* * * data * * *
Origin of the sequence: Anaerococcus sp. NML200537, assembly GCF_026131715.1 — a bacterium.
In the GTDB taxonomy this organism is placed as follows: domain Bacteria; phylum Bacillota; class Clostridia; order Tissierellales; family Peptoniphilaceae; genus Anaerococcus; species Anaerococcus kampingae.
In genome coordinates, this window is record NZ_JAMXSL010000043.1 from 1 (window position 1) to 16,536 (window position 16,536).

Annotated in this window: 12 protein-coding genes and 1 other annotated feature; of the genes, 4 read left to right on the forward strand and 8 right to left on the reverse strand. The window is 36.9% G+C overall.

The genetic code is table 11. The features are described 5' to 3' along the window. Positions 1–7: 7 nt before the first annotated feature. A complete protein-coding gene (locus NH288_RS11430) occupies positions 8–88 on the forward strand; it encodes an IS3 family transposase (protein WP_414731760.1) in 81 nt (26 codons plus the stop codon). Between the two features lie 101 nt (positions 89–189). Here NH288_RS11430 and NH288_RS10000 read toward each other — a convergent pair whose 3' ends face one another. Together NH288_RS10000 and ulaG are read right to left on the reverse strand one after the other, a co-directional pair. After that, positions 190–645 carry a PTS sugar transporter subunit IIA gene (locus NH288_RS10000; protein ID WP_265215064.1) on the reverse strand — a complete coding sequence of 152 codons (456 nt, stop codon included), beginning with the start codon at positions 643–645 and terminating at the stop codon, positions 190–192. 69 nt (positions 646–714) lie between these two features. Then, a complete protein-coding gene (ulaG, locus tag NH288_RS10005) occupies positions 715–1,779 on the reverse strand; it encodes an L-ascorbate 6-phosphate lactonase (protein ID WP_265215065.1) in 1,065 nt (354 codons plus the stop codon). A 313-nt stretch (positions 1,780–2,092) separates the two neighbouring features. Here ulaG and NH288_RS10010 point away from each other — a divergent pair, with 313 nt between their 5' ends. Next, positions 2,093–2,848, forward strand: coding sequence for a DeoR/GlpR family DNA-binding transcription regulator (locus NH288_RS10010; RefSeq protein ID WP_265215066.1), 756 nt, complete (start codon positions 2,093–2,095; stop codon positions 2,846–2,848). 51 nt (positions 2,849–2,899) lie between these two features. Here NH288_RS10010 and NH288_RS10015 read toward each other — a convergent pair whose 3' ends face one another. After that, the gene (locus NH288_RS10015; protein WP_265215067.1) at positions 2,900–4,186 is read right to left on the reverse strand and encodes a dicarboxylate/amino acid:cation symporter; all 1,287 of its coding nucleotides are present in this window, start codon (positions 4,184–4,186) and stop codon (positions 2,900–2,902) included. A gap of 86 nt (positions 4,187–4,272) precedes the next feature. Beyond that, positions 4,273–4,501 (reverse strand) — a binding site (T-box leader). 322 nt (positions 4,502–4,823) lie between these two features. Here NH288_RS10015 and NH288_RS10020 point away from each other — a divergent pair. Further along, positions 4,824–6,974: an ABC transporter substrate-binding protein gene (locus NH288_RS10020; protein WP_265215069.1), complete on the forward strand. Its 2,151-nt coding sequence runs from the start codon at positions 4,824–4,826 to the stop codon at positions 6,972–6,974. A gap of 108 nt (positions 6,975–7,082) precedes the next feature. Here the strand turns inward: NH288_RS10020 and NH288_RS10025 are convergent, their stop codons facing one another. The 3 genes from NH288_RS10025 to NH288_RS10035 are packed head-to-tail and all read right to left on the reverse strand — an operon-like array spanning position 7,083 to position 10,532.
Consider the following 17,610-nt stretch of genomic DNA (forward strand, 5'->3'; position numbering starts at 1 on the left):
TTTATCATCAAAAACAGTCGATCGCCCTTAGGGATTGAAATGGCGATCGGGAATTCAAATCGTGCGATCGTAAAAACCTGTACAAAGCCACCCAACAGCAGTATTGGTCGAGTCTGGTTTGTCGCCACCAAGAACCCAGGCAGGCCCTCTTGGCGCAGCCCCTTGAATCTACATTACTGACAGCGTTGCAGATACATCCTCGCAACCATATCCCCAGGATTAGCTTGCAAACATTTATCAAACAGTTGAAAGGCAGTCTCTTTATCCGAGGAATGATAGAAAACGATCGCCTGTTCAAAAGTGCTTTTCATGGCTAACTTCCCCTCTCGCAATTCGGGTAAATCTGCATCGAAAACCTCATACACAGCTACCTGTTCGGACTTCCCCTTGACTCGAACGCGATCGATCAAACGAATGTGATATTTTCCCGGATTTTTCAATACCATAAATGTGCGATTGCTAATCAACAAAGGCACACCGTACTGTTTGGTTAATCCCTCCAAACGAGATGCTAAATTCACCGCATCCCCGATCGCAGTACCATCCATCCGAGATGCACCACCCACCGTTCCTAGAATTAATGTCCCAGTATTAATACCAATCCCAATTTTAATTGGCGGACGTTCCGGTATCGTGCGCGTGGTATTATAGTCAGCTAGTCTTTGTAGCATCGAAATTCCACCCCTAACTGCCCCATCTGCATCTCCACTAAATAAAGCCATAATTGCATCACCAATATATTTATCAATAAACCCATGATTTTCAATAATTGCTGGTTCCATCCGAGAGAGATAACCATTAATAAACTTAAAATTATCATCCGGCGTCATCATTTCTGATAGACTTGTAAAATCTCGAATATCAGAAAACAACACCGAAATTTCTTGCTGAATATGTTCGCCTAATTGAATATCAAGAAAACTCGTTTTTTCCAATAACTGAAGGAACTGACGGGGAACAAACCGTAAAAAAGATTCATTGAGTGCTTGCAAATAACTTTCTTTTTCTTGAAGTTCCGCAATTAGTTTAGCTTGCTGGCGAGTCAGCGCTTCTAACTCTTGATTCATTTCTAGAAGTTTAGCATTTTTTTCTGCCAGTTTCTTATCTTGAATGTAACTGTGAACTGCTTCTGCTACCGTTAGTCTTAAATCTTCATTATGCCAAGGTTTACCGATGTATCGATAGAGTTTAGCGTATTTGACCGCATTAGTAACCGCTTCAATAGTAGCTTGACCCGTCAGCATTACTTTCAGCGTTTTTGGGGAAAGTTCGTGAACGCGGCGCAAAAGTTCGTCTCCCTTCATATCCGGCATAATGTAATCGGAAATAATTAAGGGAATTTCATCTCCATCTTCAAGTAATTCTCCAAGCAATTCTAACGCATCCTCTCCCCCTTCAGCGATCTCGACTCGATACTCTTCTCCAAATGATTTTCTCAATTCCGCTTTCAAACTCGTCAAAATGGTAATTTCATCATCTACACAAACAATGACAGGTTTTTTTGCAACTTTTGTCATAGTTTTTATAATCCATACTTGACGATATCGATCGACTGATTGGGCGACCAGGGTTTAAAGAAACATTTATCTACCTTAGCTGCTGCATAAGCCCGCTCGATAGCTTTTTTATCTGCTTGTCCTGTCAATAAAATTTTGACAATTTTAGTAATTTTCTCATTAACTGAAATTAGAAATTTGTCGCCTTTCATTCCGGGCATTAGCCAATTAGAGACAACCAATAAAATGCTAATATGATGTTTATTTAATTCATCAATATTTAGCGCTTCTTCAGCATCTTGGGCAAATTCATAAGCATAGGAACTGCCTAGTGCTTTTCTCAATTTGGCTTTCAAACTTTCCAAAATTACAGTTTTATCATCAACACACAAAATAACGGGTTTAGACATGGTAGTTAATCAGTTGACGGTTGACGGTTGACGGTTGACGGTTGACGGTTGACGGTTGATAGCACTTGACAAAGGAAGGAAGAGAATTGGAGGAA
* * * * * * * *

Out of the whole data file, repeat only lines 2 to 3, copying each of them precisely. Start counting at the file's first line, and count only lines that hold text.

In the GTDB taxonomy this organism is placed as follows: domain Bacteria; phylum Bacillota; class Clostridia; order Tissierellales; family Peptoniphilaceae; genus Anaerococcus; species Anaerococcus kampingae.
In genome coordinates, this window is record NZ_JAMXSL010000043.1 from 1 (window position 1) to 16,536 (window position 16,536).